Not Quite Ready for a Celebrity Book

Celebrity book? Although I never thought of it until it was pointed out to me, the first book of my memoir trilogy, Three Stages, actually could be described as a celebrity book. My years as an actor are covered therein and once that idea was floated I extracted a list of the celebrities I knew and worked with and it comprised sixty-nine names running from Anna Maria Alberghetti to Frank Zappa.

The third chapter has stories about my years at Whittier College and here’s a brief excerpt:

One of our Convocation speakers was Tennessee Ernie Ford, who lived in Whittier. He asked if there was anyone there from Tennessee and I raised my hand. He asked “What city?” and I replied, “Bristol.” I knew that this was his hometown but was overwhelmed by his reaction. “We have to get together after this meeting!” he said. And we did. He invited me to his home for dinner, I got to know him and his family and even taught his kids to swim.

In case you don’t remember him; between 1956 and 1984 Tennessee Ernie Ford released over fifty albums. In 1955 his recording of Sixteen Tons spent ten weeks at number one on the country charts and seven weeks at number one on the pop charts and sold over twenty million copies. Ernie’s 1956 Great Gospel Songs was on Billboard’s Top Album charts for 277 consecutive weeks and won a Grammy in 1964.

Anyhow, this post is not about Ernie Ford nor is it about celebrities. It’s about my childhood in Tennessee. And it’s a story in pictures. I just found a bunch of Mom’s picture albums.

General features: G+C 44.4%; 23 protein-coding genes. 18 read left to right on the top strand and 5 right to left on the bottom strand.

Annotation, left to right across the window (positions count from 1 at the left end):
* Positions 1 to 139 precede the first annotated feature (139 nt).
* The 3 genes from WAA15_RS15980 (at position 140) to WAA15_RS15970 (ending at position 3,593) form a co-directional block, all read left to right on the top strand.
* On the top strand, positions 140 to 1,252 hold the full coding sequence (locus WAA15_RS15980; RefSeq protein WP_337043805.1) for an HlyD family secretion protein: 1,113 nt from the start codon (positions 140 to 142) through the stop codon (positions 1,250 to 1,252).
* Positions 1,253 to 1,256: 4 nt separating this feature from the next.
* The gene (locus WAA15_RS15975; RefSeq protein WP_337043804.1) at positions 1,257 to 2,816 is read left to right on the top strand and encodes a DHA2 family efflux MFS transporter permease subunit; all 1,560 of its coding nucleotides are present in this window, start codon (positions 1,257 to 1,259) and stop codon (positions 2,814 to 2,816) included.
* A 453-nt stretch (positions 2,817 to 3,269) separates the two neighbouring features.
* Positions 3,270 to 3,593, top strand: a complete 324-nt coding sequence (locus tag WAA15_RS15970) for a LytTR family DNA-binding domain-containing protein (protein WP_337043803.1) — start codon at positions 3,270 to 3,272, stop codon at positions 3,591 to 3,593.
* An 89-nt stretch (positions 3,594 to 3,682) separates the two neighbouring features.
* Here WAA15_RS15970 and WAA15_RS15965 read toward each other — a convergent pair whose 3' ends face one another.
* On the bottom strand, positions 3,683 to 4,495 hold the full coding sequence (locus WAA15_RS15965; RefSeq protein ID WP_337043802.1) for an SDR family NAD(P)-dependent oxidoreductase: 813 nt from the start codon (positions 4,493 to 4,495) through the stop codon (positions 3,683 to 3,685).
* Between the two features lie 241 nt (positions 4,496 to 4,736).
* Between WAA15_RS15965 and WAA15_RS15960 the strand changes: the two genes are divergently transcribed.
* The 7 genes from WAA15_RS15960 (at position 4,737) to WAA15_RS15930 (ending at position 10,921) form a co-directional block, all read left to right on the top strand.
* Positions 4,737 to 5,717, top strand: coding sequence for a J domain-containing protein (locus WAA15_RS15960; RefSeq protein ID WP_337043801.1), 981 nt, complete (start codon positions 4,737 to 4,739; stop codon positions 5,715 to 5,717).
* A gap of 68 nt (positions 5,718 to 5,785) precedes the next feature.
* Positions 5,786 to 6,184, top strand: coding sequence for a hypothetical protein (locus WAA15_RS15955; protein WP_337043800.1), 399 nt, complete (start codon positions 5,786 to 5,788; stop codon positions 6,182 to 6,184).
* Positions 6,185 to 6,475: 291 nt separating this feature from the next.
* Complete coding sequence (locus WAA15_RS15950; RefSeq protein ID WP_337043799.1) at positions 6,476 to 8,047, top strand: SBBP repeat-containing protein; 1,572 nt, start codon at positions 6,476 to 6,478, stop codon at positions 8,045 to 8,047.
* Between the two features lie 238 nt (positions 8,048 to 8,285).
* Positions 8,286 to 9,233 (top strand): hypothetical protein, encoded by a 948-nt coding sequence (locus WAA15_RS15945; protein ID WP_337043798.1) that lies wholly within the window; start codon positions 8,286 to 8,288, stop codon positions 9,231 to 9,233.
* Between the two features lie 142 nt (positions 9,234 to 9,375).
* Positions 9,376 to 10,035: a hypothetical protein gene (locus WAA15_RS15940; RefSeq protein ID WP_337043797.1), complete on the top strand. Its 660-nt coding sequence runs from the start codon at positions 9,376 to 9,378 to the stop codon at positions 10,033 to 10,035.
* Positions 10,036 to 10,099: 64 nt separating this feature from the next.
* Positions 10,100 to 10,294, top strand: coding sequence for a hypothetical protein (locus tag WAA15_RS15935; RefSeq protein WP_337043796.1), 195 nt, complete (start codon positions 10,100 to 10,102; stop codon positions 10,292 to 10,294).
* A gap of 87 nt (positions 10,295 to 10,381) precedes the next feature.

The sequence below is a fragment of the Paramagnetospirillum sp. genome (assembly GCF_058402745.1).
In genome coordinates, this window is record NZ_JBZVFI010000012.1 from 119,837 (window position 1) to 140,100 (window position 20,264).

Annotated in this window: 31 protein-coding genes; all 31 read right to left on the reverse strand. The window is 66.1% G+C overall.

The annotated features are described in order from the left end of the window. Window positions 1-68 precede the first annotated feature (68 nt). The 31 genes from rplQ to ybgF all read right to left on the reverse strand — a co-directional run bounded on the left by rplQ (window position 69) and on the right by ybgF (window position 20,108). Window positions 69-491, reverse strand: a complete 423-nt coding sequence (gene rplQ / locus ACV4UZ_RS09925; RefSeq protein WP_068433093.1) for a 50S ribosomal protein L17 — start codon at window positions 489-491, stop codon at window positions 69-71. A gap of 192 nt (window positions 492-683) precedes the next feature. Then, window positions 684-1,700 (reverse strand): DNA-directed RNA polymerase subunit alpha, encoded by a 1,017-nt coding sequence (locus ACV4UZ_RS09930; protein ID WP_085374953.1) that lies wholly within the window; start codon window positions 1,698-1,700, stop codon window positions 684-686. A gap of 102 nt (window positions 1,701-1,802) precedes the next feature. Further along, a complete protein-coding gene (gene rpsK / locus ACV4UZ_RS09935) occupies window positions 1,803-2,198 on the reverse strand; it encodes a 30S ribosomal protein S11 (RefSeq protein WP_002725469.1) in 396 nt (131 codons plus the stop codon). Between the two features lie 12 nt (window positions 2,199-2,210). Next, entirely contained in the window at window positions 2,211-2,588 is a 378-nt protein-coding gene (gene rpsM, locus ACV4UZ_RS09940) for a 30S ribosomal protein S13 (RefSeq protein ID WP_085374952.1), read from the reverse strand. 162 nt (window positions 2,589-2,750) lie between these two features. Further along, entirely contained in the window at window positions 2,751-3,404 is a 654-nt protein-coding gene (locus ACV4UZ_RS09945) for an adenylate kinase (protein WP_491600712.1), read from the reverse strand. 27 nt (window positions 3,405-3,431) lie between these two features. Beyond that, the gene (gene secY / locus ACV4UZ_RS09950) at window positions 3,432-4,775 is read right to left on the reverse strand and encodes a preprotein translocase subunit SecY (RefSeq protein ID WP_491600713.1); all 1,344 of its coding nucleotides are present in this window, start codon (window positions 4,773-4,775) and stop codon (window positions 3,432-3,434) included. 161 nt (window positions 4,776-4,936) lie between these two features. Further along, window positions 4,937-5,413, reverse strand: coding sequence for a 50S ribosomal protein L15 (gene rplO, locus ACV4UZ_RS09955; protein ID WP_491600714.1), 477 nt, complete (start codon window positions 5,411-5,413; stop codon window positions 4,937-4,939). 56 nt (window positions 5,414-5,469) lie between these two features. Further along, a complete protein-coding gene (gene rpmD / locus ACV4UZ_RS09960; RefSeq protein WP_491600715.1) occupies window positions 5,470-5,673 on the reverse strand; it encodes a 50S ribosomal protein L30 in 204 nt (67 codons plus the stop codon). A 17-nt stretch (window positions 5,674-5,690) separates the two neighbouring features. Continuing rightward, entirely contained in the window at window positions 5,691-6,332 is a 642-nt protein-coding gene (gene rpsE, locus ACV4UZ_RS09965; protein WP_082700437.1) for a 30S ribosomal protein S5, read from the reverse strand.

My Mom, Lucy and Dad, Bishop in the early 1930s before I came along and before his hair left.

In our Bristol, Tennessee front yard between 1938 and 1940 or ’41.
The last two pix, a couple of years later.
Note the knickers on me in pic with Dad.
That’s his weekend power emergency service truck in the bg of the bike shot

Benny (me) with Dad’s sister, Aunt Myra and razorback friend in South Carolina

Jump to 1946 in the living room with Mom.
I was in high school band while still in 7th grade. They must have been hard up for clarinetists.

Dad, the hot-wire lineman, rode his bike to work during the war.
Looks like he fell asleep on his way up this pole.

I had never even heard of a celebrity in those days except for the people on the radio. Little did I realize that little more than a year after that band uniform picture was shot I’d be sitting in a Hollywood Baptist church next to Roy Rogers and Dale Evans.

Let the celebrity book begin.

If you’d like to get that celebrity book click here for Three Stages.


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